Teaching Our Children How to Self-Regulate and Recharge

Teaching children self-regulation

In my life, there are so many different strategies I use to bring myself back to balance and just re-charge when I feel “out-of-sorts”. Sometimes I go for a walk or read by the lake, other times I may get completely absorbed in a craft project or listen to my favorite musician. My strategies are unique to me and may look completely different for another person. Unfortunately, there are other times I use unhealthy strategies and might indulge in a family-size bag of Ruffles potato chips with a heaping mound of French Onion dip … my absolute weakness. The point is, we all — adults and children alike — have good and bad days.  

That is why it is so important to teach our kiddos how to self-regulate in healthy ways; to help them to articulate how their bodies are feeling in the moment; and to teach them how to respond with things that calm them. 

You can start teaching your children healthy self-regulation by having a conversation with them about “what makes their heart happy”, or “what things help them feel calm”. You can keep a poster filled with pictures or words that represent the strategies that they can choose when they need to regulate in the moment. Hang the poster in an easy to find place or on the fridge.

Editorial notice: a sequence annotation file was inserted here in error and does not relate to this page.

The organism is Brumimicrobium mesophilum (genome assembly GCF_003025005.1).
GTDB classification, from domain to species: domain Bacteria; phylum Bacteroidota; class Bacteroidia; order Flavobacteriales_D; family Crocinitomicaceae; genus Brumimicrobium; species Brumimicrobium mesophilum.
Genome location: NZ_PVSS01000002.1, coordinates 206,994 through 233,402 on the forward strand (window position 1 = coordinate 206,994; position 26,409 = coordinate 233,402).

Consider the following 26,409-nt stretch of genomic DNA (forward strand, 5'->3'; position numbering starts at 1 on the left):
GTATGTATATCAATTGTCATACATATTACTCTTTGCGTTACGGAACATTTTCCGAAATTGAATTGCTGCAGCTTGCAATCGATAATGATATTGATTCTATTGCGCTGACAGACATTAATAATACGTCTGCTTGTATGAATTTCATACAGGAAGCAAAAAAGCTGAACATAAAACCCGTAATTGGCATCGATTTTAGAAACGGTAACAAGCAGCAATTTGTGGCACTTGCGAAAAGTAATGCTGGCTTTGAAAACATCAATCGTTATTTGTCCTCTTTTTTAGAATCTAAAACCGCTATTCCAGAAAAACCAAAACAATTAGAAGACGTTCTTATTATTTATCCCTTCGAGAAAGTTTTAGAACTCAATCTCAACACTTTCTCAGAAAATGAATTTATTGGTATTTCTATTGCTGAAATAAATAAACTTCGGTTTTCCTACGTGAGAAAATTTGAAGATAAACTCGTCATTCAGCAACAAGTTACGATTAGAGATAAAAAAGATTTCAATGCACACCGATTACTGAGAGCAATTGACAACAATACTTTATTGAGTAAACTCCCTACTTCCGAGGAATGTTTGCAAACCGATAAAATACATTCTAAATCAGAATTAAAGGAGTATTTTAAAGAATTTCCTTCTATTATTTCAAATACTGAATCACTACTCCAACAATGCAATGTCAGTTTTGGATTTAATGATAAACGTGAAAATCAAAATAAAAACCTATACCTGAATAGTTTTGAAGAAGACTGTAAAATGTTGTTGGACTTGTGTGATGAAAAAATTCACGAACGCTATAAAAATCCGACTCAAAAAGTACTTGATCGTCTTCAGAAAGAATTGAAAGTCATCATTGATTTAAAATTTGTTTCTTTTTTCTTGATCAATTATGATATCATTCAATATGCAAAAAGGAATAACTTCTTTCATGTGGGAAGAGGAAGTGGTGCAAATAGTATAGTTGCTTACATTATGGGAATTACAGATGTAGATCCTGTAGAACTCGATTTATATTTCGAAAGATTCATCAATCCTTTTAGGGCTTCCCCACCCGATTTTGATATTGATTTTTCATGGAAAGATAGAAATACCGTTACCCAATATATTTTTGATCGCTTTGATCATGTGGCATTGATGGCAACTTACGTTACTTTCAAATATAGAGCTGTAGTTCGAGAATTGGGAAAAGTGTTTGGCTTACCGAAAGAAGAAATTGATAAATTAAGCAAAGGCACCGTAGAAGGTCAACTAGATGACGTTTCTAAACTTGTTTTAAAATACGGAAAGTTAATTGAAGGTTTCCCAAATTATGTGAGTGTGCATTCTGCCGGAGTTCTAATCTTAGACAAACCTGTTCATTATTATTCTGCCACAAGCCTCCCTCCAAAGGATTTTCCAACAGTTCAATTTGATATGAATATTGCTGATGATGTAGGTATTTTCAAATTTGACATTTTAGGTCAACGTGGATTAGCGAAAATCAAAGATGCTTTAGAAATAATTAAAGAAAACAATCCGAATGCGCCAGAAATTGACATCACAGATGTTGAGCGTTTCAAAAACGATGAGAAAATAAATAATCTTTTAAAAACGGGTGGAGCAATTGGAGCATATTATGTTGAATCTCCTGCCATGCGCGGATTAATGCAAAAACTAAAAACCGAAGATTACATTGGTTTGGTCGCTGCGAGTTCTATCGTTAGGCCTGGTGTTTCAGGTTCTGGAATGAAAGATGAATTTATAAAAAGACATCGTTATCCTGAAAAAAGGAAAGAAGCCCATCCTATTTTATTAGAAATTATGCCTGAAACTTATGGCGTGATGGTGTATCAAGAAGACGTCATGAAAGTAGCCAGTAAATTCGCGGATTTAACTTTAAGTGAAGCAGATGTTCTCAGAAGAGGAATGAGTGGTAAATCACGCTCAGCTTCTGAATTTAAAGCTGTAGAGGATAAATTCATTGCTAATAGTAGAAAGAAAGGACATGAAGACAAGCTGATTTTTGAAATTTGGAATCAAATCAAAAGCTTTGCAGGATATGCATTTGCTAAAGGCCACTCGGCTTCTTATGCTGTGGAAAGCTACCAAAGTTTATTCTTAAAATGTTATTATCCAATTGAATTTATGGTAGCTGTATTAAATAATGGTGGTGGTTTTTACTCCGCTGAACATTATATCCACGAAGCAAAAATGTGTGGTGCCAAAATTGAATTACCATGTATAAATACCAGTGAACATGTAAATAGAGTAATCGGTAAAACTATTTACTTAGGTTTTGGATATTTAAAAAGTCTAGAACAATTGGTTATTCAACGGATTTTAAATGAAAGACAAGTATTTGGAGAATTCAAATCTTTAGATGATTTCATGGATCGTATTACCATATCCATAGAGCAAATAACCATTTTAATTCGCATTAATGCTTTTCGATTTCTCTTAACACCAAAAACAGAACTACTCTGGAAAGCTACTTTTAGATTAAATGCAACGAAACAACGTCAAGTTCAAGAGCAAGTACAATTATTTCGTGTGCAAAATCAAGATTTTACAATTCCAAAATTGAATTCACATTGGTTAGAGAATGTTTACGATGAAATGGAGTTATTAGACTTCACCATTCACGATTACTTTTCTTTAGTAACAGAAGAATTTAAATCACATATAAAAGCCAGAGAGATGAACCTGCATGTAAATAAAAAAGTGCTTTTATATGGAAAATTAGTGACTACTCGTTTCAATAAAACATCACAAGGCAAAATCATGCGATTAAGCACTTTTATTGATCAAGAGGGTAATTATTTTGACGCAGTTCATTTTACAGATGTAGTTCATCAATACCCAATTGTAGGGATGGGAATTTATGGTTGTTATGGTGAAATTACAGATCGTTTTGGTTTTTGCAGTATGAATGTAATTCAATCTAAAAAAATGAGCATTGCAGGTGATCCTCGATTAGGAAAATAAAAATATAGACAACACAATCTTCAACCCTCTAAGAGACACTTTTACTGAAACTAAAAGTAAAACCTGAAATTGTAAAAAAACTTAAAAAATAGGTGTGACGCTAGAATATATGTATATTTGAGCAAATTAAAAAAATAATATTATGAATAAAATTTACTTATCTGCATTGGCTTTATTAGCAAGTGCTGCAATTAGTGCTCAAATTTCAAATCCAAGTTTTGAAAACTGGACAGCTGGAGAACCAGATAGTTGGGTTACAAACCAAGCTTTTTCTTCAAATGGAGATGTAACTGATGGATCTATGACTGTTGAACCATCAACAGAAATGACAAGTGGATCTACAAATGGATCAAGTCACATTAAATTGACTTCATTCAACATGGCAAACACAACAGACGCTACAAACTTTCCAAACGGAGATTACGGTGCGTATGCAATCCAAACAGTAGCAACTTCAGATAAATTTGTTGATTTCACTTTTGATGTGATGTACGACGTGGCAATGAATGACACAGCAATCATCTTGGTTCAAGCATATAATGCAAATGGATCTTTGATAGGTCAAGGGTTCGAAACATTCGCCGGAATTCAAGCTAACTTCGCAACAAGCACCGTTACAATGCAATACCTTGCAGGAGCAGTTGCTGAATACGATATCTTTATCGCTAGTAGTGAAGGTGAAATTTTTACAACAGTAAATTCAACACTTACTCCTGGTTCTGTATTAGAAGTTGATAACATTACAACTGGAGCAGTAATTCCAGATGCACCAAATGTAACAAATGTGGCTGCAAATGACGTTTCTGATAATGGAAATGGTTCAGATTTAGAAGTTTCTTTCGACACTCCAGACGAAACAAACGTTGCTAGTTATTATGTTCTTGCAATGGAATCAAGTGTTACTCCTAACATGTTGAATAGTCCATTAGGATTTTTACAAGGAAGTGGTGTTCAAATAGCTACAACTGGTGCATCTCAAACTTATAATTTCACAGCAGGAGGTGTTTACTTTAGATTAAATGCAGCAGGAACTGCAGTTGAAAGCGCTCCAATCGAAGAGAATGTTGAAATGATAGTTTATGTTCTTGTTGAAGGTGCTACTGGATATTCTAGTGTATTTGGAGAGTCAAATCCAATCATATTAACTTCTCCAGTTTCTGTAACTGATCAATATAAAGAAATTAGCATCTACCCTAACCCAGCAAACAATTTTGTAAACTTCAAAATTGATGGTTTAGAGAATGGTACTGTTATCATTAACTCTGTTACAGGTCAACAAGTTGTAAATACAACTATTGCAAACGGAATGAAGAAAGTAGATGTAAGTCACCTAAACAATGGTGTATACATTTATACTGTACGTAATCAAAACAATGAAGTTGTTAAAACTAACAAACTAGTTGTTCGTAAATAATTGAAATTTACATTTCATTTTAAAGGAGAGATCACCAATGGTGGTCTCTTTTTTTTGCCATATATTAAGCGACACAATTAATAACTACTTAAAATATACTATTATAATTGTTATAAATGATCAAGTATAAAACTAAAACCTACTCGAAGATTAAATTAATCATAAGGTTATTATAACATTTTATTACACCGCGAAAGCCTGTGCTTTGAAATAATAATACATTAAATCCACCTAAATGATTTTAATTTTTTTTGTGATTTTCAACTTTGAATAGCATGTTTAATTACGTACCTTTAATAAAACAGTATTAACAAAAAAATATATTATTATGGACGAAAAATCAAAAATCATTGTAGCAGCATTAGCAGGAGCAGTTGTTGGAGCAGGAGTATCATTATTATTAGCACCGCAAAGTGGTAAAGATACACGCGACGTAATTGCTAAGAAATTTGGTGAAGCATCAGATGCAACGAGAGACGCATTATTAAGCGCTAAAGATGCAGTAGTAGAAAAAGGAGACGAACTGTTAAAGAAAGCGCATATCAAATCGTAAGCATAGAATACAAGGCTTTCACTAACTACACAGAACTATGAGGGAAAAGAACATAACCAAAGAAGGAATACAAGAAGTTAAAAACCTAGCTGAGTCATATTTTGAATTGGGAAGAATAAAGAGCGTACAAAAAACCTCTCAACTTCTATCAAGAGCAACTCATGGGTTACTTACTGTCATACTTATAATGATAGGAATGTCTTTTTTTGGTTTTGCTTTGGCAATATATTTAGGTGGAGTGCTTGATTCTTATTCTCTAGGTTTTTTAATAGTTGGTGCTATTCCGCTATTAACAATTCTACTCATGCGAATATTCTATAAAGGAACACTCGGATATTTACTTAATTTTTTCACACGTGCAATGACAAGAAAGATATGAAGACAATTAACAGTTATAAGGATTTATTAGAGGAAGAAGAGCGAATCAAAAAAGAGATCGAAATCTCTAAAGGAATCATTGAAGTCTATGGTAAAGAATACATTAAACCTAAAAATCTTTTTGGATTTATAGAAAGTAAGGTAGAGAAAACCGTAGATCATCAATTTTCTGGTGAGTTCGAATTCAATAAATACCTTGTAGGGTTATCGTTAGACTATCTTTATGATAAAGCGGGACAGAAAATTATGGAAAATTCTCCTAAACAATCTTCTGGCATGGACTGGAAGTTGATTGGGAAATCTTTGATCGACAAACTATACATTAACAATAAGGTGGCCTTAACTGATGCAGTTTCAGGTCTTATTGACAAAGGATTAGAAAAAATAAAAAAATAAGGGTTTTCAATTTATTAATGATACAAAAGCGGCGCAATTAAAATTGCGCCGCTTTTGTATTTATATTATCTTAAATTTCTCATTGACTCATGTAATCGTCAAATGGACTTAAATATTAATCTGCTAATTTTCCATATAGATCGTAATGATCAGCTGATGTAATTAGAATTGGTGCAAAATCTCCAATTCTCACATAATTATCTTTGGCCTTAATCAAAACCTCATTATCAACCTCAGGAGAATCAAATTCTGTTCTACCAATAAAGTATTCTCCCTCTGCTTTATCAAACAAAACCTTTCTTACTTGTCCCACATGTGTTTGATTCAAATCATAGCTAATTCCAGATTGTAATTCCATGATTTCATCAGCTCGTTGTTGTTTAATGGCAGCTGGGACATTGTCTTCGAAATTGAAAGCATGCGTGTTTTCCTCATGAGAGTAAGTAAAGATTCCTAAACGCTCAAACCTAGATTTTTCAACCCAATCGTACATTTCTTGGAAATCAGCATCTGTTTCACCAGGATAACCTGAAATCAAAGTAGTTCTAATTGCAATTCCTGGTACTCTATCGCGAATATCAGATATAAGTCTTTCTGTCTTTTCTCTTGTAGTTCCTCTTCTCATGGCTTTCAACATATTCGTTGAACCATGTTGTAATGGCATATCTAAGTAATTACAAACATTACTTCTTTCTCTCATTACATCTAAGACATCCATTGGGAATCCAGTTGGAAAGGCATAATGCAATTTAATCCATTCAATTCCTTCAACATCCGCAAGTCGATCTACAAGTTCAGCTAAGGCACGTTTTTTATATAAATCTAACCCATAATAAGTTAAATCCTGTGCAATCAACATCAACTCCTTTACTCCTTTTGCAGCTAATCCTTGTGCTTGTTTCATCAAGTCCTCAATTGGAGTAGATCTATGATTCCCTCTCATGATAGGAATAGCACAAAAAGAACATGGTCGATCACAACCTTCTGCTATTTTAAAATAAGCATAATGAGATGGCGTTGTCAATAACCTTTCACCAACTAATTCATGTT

Some ideas for strategies could be:

  • Eating a healthy snack or getting a drink of water
  • Doing slow, deep belly breathing
  • Coloring or drawing
  • Listening to music
  • Playing with Legos
  • Chewing sugar-free bubble gum or sucking on a sugar-free lollipop
  • Doing wall pushes or chair push-ups
  • Jumping rope or swinging

The goal is to help them co-regulate so that they can choose healthy strategies that will lead to self-regulation as they get older.

Another great way to teach kiddos to be mindful of their emotions is through children’s books! Here is a list of great children’s books that teach kiddos how to handle emotions.

“Children learn how to regulate their emotions through ‘co-regulation’. The better we can soothe them when they are agitated, or support them when they are low, the better they ‘absorb’ how to do this for themselves.” - Dr. Stuart Shanker (Dr. Stuart Shanker is a research professor and the founder and Science Director of the Self-Regulation Institute).  

Written by Angie Woodhead, LSW

Social Worker, TBRI® Practitioner, and Making Sense of Your Worth Facilitator at The Maine Children's Home for Little Wanderers

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